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UTEP offers campus resources for victims of abusive relationships

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UTEP offers campus resources for victims of abusive relationships

Maria Ramos Pacheco, Contributor

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According to The National Coalition Against Domestic Violence website, dating violence can happen to people from all socioeconomic backgrounds and education levels, regardless of race, age, sexual orientation, religion or gender.

Women tend to be more affected, but men also suffer from this problem.

According to the National Center for Victims of Crime, “dating violence is controlling, abusive and aggressive behavior in a romantic relationship. It can include verbal, emotional, physical, or sexual abuse, or a combination.”

The topic of abusive relationships has always been a sensitive topic and even a taboo when the male is the victim of abuse. When it comes to dating violence women are often seen as the victim, not the men.

The National Coalition Against Domestic Violence reported that an average of 20 people in the U.S. experience intimate partner physical violence every minute.

“1 in 4 women and 1 in 9 men experience severe intimate partner physical violence, intimate partner contact sexual violence, and/or intimate partner stalking with impacts such as injury, fearfulness, post-traumatic stress disorder, use of victim services, contraction of sexually transmitted diseases.”

When enrolling at UTEP, every new student needs to complete a couple of blocks about sexual assault prevention and alcohol education. “Miners take care of Miners.”

Is the slogan of the community of Campus Advocacy, Resources and Education (CARE) at UTEP.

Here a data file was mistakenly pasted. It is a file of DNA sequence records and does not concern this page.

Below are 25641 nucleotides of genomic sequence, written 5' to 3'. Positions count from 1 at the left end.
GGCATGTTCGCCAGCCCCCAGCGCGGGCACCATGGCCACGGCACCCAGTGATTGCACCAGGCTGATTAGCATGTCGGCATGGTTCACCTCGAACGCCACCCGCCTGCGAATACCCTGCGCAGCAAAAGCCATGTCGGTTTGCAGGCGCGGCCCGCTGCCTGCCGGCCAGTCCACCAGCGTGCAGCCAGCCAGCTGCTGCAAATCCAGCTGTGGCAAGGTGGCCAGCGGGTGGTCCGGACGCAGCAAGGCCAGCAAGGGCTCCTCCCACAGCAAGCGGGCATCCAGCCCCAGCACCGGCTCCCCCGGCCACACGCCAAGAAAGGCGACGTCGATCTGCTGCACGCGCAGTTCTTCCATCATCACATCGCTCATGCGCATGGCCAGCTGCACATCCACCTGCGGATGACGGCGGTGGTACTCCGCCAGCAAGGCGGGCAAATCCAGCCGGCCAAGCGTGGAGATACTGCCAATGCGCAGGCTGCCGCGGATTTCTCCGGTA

CARE helps students to overcome personal problems that they might be experiencing in their life either from their past or from their present.

Justin Tompkins, campus advocate at CARE, expressed his views about dating violence and the idea that people have about males coming forward about their feelings.

Tompkins said that when in an abusive relationship is always hard for both men and women to discuss the topic, but men always have a harder time coming forward.

“We are taught that we have to behave in a certain way, the macho idea, to like specific colors, to be leaders, to not show weaknesses or emotions, to always have control,” Tompkins said. “Dating violence is becoming a more common topic to discuss among males, as well as mental health issues.”

CARE has been at UTEP for around a year and according to their statistics, 80 percent of the patients are female and  20 percent are males.

Tompkins said that even when the number of women seeking help is higher, more men are coming forward to face the abuse they suffer in their relationships.

CARE is not the only department at UTEP that offers to help students deal with these kind of problems and promote a culture of care. The Dean of Students Office provides information for students to learn, understand and act when it comes to violence, especially in sexual assault cases.

“We want to promote a culture in our campus and among our students of care and support,” said Dr. Catie McCorry-Andalis, deputy Title IX coordinator at UTEP.

The Dean of Students Office hosts multiples events over the school year to educate students in sexual violence problems and outcomes. They encourage students to come forward and seek for help.

“We care about our students. It doesn’t matter their gender or how they identified themselves, we want them to be successful in their education and also in their personal life. We are here to help,” Dr. McCorry-Andalis said.

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UTEP offers campus resources for victims of abusive relationships